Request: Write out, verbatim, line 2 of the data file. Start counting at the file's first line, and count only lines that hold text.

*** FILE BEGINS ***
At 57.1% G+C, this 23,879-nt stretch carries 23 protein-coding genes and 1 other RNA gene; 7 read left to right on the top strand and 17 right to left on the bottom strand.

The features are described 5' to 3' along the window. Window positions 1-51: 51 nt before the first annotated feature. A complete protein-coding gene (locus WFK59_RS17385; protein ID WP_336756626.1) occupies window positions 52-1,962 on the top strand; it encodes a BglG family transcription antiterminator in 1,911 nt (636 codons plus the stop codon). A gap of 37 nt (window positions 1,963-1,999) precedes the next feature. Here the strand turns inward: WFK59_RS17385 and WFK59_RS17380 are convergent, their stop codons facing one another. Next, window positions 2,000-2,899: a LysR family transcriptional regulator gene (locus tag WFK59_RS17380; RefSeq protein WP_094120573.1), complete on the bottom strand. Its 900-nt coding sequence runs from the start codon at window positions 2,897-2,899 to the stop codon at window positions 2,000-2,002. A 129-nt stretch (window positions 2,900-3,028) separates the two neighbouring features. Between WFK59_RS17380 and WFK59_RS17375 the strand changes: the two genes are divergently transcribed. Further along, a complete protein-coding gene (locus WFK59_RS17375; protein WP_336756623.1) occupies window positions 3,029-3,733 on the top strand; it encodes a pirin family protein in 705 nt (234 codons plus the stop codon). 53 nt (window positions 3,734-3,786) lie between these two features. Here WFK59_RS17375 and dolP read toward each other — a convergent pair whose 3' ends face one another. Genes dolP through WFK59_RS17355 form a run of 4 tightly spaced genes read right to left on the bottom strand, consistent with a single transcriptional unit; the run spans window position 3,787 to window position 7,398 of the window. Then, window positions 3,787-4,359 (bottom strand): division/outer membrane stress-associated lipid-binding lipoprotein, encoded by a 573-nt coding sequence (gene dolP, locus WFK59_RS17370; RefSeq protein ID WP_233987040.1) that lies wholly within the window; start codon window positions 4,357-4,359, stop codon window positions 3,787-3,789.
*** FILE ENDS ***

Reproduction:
The features are described 5' to 3' along the window. Window positions 1-51: 51 nt before the first annotated feature. A complete protein-coding gene (locus WFK59_RS17385; protein ID WP_336756626.1) occupies window positions 52-1,962 on the top strand; it encodes a BglG family transcription antiterminator in 1,911 nt (636 codons plus the stop codon). A gap of 37 nt (window positions 1,963-1,999) precedes the next feature. Here the strand turns inward: WFK59_RS17385 and WFK59_RS17380 are convergent, their stop codons facing one another. Next, window positions 2,000-2,899: a LysR family transcriptional regulator gene (locus tag WFK59_RS17380; RefSeq protein WP_094120573.1), complete on the bottom strand. Its 900-nt coding sequence runs from the start codon at window positions 2,897-2,899 to the stop codon at window positions 2,000-2,002. A 129-nt stretch (window positions 2,900-3,028) separates the two neighbouring features. Between WFK59_RS17380 and WFK59_RS17375 the strand changes: the two genes are divergently transcribed. Further along, a complete protein-coding gene (locus WFK59_RS17375; protein WP_336756623.1) occupies window positions 3,029-3,733 on the top strand; it encodes a pirin family protein in 705 nt (234 codons plus the stop codon). 53 nt (window positions 3,734-3,786) lie between these two features. Here WFK59_RS17375 and dolP read toward each other — a convergent pair whose 3' ends face one another. Genes dolP through WFK59_RS17355 form a run of 4 tightly spaced genes read right to left on the bottom strand, consistent with a single transcriptional unit; the run spans window position 3,787 to window position 7,398 of the window. Then, window positions 3,787-4,359 (bottom strand): division/outer membrane stress-associated lipid-binding lipoprotein, encoded by a 573-nt coding sequence (gene dolP, locus WFK59_RS17370; RefSeq protein ID WP_233987040.1) that lies wholly within the window; start codon window positions 4,357-4,359, stop codon window positions 3,787-3,789.